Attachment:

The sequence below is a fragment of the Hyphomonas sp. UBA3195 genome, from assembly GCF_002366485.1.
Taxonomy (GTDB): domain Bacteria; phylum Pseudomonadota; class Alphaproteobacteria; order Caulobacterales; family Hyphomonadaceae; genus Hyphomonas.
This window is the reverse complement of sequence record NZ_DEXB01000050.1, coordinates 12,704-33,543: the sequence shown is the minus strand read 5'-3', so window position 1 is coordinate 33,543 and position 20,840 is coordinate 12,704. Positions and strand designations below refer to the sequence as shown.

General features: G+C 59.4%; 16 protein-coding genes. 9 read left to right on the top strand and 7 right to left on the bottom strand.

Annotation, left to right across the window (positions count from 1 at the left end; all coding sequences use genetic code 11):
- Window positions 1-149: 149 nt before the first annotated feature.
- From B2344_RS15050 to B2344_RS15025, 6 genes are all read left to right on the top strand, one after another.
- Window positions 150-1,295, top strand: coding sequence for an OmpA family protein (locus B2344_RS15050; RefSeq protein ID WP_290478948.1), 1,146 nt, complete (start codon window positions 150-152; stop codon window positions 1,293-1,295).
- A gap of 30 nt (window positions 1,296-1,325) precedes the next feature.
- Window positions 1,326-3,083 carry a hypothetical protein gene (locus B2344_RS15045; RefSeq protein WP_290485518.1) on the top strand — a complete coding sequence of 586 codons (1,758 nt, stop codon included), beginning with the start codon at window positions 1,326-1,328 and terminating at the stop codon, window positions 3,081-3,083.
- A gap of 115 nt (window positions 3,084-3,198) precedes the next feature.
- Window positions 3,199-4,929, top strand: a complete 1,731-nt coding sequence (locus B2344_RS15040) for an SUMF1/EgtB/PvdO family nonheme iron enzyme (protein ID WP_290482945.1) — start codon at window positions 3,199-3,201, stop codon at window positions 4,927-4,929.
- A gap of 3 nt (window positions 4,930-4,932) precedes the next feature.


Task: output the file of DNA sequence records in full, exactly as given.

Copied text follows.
The sequence below is a fragment of the Hyphomonas sp. UBA3195 genome, from assembly GCF_002366485.1.
Taxonomy (GTDB): domain Bacteria; phylum Pseudomonadota; class Alphaproteobacteria; order Caulobacterales; family Hyphomonadaceae; genus Hyphomonas.
This window is the reverse complement of sequence record NZ_DEXB01000050.1, coordinates 12,704-33,543: the sequence shown is the minus strand read 5'-3', so window position 1 is coordinate 33,543 and position 20,840 is coordinate 12,704. Positions and strand designations below refer to the sequence as shown.

General features: G+C 59.4%; 16 protein-coding genes. 9 read left to right on the top strand and 7 right to left on the bottom strand.

Annotation, left to right across the window (positions count from 1 at the left end; all coding sequences use genetic code 11):
- Window positions 1-149: 149 nt before the first annotated feature.
- From B2344_RS15050 to B2344_RS15025, 6 genes are all read left to right on the top strand, one after another.
- Window positions 150-1,295, top strand: coding sequence for an OmpA family protein (locus B2344_RS15050; RefSeq protein ID WP_290478948.1), 1,146 nt, complete (start codon window positions 150-152; stop codon window positions 1,293-1,295).
- A gap of 30 nt (window positions 1,296-1,325) precedes the next feature.
- Window positions 1,326-3,083 carry a hypothetical protein gene (locus B2344_RS15045; RefSeq protein WP_290485518.1) on the top strand — a complete coding sequence of 586 codons (1,758 nt, stop codon included), beginning with the start codon at window positions 1,326-1,328 and terminating at the stop codon, window positions 3,081-3,083.
- A gap of 115 nt (window positions 3,084-3,198) precedes the next feature.
- Window positions 3,199-4,929, top strand: a complete 1,731-nt coding sequence (locus B2344_RS15040) for an SUMF1/EgtB/PvdO family nonheme iron enzyme (protein ID WP_290482945.1) — start codon at window positions 3,199-3,201, stop codon at window positions 4,927-4,929.
- A gap of 3 nt (window positions 4,930-4,932) precedes the next feature.